The representation of women across all forms of media has been discussed in depth in seemingly every major news outlet in the last year. This is brilliant news.
What seems to have been discussed less than other forms of media, though, is children’s books. Considering their importance in shaping our political beliefs, forming our ideas about identity and instilling confidence, this seems like something that should be redressed.
Thus, without further ado, let’s launch into Turnaround’s top picks of children’s books that show women as complex characters or see them taking on a role they might historically have been denied in the children’s literary canon.
Pearl Power 9780992854416
Succinctly, Pearl Power is a picture book that tells the story of four year old Pearl’s refusal to take playground bullies telling her that she “does things like a girl” as an insult. “You run like a GIRL” someone will sneer, “why thank you!,” Pearl will reply. Her unruffled replies to casual sexism should be taken as an inspiration to us all. Plus, the highly stylised bold, scribbly, artwork makes it look very much like a classic in the making.
Not Just Another Princes Story 9781927018576
There is so much we could write about this one, but our desire to do this is grappling with our desire to showcase as many of the funny, clever , somewhat mischievous looking watercolour images as possible. See what we mean?
Not Just Another Princess Story does what it says on the tin; it centres on the story of a young princess (and thus is bound to appeal to children weaned on Disney films who can’t get enough of long haired, castle dwelling characters), without reinforcing any of the messages that other princess stories arguably do. While there are knights and dragons galore, the knight in question is neither rescuer nor prize, he’s just a chap who our heroine is quite fond of.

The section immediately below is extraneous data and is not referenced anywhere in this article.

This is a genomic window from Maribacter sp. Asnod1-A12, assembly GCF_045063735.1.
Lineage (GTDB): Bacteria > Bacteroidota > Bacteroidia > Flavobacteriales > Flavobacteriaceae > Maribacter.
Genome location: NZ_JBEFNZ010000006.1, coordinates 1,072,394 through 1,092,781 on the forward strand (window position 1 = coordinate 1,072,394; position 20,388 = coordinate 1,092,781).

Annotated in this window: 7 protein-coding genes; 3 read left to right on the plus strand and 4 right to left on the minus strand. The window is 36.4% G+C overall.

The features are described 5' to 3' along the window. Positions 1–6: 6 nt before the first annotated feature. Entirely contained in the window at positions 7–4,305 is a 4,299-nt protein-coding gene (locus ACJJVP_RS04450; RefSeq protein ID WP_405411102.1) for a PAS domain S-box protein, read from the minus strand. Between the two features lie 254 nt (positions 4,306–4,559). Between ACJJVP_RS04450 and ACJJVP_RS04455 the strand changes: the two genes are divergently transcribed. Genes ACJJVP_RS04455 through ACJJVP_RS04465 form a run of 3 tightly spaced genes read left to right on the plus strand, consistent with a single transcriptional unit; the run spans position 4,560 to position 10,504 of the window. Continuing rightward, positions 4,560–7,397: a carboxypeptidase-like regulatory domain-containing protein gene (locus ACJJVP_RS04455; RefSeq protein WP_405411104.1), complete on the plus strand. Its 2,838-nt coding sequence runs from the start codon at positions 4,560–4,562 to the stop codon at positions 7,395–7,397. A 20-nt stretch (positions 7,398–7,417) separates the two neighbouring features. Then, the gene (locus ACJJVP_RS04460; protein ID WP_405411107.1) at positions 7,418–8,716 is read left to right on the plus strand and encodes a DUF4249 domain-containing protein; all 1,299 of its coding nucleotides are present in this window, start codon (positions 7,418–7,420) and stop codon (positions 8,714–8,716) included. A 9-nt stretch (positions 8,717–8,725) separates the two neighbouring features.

In Her Hands9781600609893
In Her Hands introduces young readers to the life and work of sculptor Augusta Savage, a major figure in the Harlem Renaissance. The Harlem Renaissance was an artistic explosion that took place among black communities in 1920s America. It was a time of new experimentation in musical form that would later go on to set the template for much of modern jazz, new experimentation with fashion that led to the invention of brighter colour fabric dyes than ever before, and experimentation in the visual arts, specifically sculpture. Against this back drop, Augusta Savage wanted to pursue her own career as a sculptor, but found that even in an environment known for its openness to change, sexism was ingrained. Her battle to be recognised was long and arduous, but ultimately successful, and this title is accordingly an uplifting read.
The whole story is illustrated with bright, lively pictures by contemporary sculptor and Harlem resident, JaeMe Bereal. (See more of JaeMe’s work here).
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